What happens when history falters? When brilliance is forgotten? When a brilliant mind dies tragically in obscurity and secrecy? This is essentially what happened to Alan Dower Blumlein, a British electrical engineer who developed many circuits and concepts we take for granted today, yet is barely known. This obscurity was compounded by a confluence of bad luck and unfortunate behavior which delayed the first biography of Blumlein until 57 years after his death. I’ve just finished reading one of the two biographies that appeared in 1999: The Inventor of Stereo: The Life and Works of Alan Dower Blumlein by Robert Charles Alexander.
Blumlein was truly an electronic genius, at least at the same level as Edwin Armstrong, yet had the bad luck of working in a company (EMI) that didn’t encourage publication (Blumlein only published two papers in his career) and discouraged publicity (only four photographs of Blumlein are known to exist), and died while working on an extremely top-secret project (centimeter radar) during World War II, resulting in his war work being buried in secrecy. His only tangible legacy (other than his designs and inventions, which were widely used) were his patents - over 120 of them - which trace the path of his short career.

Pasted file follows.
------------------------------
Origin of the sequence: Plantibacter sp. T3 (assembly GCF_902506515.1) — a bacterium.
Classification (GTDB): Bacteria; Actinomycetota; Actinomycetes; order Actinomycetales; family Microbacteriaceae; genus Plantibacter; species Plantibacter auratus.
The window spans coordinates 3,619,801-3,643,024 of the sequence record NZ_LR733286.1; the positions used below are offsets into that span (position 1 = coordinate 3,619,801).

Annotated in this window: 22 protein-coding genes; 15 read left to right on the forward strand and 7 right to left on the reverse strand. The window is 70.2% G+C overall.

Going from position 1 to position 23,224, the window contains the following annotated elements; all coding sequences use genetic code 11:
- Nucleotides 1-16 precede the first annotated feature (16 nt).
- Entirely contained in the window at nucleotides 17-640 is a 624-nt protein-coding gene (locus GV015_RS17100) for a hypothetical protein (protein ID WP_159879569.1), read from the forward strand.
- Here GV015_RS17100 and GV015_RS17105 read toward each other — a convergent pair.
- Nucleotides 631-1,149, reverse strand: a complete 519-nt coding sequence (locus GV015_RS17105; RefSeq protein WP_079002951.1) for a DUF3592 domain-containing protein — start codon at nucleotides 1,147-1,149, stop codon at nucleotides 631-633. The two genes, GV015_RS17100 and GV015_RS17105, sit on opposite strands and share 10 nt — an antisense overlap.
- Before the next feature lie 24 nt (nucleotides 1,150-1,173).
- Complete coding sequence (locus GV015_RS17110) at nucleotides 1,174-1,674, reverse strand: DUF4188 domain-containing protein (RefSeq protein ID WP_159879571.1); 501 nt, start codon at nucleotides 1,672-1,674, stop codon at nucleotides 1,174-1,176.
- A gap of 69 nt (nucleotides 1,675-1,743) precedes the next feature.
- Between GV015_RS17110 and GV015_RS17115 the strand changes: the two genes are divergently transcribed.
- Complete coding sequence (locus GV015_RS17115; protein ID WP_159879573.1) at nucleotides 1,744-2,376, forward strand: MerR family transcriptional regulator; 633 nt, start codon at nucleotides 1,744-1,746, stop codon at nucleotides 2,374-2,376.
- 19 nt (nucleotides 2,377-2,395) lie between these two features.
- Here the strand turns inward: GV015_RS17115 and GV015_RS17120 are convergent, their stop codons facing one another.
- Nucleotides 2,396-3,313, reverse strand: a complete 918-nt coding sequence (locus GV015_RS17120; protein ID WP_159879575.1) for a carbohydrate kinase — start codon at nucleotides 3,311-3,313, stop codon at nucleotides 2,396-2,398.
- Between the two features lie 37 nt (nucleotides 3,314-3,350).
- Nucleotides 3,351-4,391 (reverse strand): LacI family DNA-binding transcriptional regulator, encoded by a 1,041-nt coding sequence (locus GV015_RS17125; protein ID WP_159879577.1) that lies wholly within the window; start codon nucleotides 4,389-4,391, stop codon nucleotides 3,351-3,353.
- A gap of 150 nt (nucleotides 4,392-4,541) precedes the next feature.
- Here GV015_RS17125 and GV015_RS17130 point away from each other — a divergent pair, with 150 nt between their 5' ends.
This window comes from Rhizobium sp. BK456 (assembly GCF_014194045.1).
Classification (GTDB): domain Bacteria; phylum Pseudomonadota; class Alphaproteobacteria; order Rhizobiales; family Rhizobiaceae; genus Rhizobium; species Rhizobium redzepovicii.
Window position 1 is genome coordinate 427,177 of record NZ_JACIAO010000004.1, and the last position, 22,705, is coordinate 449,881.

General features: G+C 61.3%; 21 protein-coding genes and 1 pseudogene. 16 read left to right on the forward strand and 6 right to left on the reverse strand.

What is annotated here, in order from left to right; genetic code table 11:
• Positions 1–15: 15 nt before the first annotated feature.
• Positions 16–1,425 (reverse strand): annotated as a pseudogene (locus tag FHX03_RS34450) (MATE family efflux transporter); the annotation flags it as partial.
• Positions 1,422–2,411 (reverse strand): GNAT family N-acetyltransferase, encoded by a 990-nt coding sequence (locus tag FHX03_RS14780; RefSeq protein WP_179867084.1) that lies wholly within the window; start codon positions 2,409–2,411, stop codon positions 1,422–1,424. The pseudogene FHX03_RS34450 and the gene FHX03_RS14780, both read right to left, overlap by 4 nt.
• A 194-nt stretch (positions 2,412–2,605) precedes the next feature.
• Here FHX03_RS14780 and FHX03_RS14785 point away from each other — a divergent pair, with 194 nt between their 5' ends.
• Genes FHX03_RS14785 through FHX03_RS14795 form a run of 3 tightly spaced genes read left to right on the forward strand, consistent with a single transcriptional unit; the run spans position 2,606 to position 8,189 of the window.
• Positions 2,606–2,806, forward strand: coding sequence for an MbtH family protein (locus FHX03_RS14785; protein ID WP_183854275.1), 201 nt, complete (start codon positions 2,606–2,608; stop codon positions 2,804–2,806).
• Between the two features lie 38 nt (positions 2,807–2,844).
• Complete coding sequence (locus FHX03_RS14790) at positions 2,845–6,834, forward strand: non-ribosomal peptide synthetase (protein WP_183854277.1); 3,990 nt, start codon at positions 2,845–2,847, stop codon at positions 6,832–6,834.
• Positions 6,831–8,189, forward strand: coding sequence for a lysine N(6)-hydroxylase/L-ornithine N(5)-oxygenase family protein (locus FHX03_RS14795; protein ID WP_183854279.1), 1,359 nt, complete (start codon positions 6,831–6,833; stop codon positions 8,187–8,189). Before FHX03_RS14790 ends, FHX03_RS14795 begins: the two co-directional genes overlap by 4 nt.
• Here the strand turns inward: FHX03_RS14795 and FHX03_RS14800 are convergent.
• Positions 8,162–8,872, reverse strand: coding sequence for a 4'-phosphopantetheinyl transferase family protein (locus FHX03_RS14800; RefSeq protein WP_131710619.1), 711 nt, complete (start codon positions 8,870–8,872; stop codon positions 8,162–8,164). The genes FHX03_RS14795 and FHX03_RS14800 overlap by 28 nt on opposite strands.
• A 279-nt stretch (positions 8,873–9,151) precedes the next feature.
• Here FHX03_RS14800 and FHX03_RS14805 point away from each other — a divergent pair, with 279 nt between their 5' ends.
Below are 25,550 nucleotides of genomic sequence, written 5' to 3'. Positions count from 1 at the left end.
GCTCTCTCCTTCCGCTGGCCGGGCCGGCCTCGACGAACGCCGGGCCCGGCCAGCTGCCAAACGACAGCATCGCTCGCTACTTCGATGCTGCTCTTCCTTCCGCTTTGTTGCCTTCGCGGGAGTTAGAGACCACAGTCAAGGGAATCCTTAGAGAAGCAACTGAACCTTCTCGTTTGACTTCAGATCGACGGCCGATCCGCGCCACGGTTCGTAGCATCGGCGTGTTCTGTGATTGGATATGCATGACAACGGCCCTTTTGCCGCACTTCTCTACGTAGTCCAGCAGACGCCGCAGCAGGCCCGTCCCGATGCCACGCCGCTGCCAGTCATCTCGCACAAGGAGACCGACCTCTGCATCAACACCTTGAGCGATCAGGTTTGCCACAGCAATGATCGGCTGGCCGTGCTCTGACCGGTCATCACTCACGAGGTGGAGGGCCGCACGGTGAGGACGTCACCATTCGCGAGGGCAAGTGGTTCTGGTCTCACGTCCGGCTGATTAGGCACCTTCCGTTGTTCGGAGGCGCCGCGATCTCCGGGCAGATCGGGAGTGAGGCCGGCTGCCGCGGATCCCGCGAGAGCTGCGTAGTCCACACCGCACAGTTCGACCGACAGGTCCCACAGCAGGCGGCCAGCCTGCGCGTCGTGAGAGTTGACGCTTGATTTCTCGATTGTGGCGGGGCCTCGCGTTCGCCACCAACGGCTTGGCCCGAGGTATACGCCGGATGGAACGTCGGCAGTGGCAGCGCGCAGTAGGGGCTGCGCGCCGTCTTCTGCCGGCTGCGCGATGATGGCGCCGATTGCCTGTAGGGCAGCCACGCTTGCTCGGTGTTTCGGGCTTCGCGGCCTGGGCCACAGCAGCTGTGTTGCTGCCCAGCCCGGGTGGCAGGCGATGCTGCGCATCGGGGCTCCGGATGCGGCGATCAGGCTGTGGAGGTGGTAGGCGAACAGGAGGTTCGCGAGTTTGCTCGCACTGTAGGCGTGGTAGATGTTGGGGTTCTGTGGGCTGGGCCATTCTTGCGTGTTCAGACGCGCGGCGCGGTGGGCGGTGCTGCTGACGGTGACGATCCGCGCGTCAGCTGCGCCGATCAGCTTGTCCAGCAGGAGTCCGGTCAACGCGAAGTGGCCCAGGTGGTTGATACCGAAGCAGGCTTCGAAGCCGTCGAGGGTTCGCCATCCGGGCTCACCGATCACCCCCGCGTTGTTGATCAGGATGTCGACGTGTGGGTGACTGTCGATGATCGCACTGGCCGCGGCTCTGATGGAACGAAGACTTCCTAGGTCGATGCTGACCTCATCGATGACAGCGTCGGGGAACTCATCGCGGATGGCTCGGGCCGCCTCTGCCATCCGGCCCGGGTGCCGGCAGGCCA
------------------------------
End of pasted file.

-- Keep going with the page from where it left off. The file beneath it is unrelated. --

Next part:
Here is a thumbnail summary of Blumlein’s life and accomplishments: He was born in London in 1903 of an Alsatian father and South African mother (of Scottish background). He was an intelligent child, but only learned to read at age 12 when he realized this was important. He picked up an interest in electricity as a child, which lead him on a path to a degree from City and Guilds College in London, a respected technical branch of Imperial College. In 1924 he got a job at International Western Electric (later to become S.T. & C.) analyzing telephone line cross-talk. As part of this work, he invented a balanced bridge that allowed sub-picofarad capacitance measurements on phone lines, which greatly facilitated efforts of cross-talk reduction. He also developed very sophisticated compensation networks for buried and undersea cables.